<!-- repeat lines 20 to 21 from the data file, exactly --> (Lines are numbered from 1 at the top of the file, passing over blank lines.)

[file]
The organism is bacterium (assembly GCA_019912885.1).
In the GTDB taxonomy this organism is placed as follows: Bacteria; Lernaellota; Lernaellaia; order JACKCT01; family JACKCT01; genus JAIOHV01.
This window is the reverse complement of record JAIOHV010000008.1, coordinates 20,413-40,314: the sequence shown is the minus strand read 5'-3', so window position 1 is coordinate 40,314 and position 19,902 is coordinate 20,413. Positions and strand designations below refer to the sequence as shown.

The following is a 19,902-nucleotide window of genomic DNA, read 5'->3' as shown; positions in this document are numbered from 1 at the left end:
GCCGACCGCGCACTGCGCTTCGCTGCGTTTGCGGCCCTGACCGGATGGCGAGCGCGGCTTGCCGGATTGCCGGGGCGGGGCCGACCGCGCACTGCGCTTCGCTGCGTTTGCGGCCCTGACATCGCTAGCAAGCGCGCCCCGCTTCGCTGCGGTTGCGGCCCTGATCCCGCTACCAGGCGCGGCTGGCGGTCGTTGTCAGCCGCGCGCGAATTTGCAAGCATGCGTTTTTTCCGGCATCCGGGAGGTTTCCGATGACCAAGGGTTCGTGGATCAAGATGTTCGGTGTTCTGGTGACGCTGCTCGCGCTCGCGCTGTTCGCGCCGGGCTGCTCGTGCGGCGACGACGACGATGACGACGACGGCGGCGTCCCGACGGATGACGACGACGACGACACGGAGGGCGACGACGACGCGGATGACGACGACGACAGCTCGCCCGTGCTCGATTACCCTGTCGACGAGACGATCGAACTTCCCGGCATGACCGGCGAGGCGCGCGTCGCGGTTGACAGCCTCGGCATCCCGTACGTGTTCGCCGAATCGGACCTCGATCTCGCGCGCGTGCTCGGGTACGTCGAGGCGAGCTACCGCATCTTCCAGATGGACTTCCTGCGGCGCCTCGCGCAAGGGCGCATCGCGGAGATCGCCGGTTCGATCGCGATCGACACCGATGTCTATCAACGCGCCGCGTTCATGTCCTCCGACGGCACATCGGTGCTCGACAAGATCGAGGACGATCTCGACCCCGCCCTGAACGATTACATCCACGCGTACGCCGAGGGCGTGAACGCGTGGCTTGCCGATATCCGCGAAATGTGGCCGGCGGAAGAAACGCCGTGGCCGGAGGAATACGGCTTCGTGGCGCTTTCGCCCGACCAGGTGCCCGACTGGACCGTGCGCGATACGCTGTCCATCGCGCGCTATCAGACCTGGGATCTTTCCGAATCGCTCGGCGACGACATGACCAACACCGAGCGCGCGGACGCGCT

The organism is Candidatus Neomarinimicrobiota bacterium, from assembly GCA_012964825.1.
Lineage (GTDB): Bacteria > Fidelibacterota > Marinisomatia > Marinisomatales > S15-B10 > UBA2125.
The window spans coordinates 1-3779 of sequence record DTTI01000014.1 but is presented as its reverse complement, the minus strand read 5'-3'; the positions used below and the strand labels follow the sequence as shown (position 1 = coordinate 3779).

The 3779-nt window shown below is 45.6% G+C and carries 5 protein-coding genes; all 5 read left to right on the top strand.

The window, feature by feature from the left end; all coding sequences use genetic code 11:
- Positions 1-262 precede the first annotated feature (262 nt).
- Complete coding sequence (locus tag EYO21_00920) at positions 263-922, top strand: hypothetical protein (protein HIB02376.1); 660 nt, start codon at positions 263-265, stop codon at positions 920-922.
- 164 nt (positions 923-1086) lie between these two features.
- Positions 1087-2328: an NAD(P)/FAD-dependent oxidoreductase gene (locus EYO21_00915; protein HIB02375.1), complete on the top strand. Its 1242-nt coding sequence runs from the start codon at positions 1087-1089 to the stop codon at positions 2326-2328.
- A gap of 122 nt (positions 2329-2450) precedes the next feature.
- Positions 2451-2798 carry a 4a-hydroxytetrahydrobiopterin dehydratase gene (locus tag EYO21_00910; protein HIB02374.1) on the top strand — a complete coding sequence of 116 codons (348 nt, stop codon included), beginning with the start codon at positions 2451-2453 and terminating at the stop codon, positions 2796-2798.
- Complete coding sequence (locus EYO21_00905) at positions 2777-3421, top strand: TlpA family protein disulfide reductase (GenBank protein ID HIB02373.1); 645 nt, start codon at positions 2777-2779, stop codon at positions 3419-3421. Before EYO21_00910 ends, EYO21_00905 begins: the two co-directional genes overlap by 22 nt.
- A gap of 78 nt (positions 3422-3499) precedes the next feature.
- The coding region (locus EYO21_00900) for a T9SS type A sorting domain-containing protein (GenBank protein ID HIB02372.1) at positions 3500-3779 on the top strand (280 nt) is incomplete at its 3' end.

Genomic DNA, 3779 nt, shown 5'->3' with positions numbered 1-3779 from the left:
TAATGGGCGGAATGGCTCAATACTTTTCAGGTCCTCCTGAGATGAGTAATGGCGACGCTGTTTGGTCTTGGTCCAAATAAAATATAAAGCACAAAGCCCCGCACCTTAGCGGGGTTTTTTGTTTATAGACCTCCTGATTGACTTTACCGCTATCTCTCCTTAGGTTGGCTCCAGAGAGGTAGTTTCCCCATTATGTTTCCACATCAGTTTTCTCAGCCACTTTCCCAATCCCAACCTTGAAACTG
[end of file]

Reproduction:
Genomic DNA, 3779 nt, shown 5'->3' with positions numbered 1-3779 from the left:
TAATGGGCGGAATGGCTCAATACTTTTCAGGTCCTCCTGAGATGAGTAATGGCGACGCTGTTTGGTCTTGGTCCAAATAAAATATAAAGCACAAAGCCCCGCACCTTAGCGGGGTTTTTTGTTTATAGACCTCCTGATTGACTTTACCGCTATCTCTCCTTAGGTTGGCTCCAGAGAGGTAGTTTCCCCATTATGTTTCCACATCAGTTTTCTCAGCCACTTTCCCAATCCCAACCTTGAAACTG